Sunday 13 April, Cairns.

Cyclone Ita hit Lizard Island directly at about 6.30 pm on Friday 11 April. Bureau of Meteorology models predicted it was at the most severe category 5 as it approached the island and started to lose power as it departed. It crossed the coast at 10 pm at Cape Flattery, about 20 nautical miles from Lizard Island, at category 4.

The Australian Institute of Marine Science maintains a set of monitoring buoys and poles at Lizard Island that transmitted data until 8.50 pm before failing. They clearly show the eye of the cyclone passing – dead calm for between 10 and 30 minutes and a rapid shift of wind direction. Before the eye passed, maximum wind speed recorded was 135 km/h from the ESE and afterwards it was 158 km/h from the NNE, swinging rapidly through north to NNW when the system ceased transmitting. These wind speeds are substantially lower than the BOM predictions.

By Tuesday 8 April it was clear that a severe cyclone was on its way and we began to make plans. There were 27 people at LIRS that day with 16 more due to arrive in the next few days. We immediately put off the people who were planning to arrive and made arrangements for the researchers to leave – the Lizard Island Resort provided wonderful assistance with that. People started to pack up their research gear and personal things.

Wednesday was a full-on day of packing up and departures. Planes were leaving all day, evacuating the resort and LIRS researchers. We are very grateful for the calm way that everyone reacted and for the enormous amount of help that they gave us. Their research programs have suffered badly.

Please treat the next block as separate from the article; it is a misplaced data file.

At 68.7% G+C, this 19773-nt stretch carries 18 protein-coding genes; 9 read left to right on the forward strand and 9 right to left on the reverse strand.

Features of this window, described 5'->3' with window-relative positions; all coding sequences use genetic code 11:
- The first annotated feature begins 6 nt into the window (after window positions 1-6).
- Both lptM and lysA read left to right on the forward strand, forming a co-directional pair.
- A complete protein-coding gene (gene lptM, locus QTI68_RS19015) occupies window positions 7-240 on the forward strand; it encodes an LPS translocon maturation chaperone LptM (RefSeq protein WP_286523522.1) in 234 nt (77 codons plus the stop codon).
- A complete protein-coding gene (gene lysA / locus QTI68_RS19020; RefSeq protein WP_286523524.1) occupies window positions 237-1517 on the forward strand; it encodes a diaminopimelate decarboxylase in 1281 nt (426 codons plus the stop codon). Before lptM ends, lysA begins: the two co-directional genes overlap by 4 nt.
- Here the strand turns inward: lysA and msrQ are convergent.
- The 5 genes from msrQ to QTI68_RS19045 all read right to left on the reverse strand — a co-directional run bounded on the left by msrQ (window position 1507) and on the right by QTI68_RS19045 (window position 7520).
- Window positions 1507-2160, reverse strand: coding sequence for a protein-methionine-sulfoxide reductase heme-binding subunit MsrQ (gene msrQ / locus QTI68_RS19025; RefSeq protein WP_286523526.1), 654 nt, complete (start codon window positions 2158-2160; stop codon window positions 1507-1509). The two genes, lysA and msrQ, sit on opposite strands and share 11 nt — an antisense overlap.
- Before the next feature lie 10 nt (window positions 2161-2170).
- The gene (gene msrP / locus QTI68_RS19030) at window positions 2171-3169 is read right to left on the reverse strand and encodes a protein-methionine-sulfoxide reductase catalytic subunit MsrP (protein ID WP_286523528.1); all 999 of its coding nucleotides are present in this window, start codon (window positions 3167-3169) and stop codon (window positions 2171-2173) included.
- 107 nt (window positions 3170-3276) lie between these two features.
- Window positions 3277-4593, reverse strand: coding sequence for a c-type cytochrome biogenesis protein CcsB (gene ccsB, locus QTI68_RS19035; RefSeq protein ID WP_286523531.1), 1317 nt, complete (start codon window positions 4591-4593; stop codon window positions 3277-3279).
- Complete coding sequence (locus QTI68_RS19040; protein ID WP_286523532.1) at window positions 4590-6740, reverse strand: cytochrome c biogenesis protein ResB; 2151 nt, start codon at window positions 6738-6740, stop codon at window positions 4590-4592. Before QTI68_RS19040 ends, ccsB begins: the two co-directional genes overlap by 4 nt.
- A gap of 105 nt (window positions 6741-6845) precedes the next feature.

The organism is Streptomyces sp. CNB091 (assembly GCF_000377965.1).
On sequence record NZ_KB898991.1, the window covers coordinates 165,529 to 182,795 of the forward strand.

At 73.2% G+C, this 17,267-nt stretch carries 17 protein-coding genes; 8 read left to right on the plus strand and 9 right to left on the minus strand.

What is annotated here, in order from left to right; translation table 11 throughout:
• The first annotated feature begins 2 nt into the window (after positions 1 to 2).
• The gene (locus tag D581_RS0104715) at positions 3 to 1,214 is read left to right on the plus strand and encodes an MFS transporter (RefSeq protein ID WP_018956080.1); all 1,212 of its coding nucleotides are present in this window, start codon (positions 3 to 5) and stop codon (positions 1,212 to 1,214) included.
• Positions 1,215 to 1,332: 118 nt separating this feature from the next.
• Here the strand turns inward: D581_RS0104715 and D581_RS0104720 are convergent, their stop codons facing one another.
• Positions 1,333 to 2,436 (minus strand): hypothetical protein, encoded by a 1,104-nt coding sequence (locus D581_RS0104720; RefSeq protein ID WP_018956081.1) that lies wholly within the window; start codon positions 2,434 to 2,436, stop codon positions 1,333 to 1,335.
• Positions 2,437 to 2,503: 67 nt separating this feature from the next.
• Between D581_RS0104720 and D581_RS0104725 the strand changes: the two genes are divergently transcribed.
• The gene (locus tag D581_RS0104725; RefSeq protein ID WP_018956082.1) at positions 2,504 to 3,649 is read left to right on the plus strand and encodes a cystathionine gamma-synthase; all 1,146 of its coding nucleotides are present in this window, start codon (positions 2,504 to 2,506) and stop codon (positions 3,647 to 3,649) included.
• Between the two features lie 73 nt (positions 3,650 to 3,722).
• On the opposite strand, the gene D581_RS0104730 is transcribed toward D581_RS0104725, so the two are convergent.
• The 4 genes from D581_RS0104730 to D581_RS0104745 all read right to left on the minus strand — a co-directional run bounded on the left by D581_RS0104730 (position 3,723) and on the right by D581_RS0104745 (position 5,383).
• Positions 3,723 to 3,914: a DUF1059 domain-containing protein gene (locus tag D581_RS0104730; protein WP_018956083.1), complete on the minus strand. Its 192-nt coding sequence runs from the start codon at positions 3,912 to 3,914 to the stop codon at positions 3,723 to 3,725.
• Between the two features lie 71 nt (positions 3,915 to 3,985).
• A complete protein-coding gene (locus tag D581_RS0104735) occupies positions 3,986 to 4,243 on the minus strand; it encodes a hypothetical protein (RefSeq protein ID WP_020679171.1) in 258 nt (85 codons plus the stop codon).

Lizard Island
Aerial view of Australian Museum Research Station & Blue Lagoon Image: Charlie Shuetrim
© Charlie Shuetrim

The only people left at LIRS on Wednesday night were LIRS staff (me, Lyle, Bruce and Cassy) and our son Alex. We had arranged a charter flight for midday on Thursday so we had more time to prepare the station for the impact. Also still on the island were several resort staff and the crew of a yacht that was unable to out run the cyclone. Those people departed on a flight early on Thursday morning.

The charter company requested that we leave an hour earlier than planned because the forecast was deteriorating rapidly. It was a surreal departure in normal weather (sunny and windy) with knowledge of a fierce cyclone on its way and no one but us on the island.

Since then, we’ve been sitting in Cairns checking the weather way too frequently. It feels like a week but it’s only day 3. The cyclone was a non-event in Cairns last night when it passed just to the west at category 1. Today is the first day it is possible to get out to Lizard but that can only be by helicopter as the state of the airstrip is unknown.

Thanks for everyone’s concern and we hope to be able to update you again soon.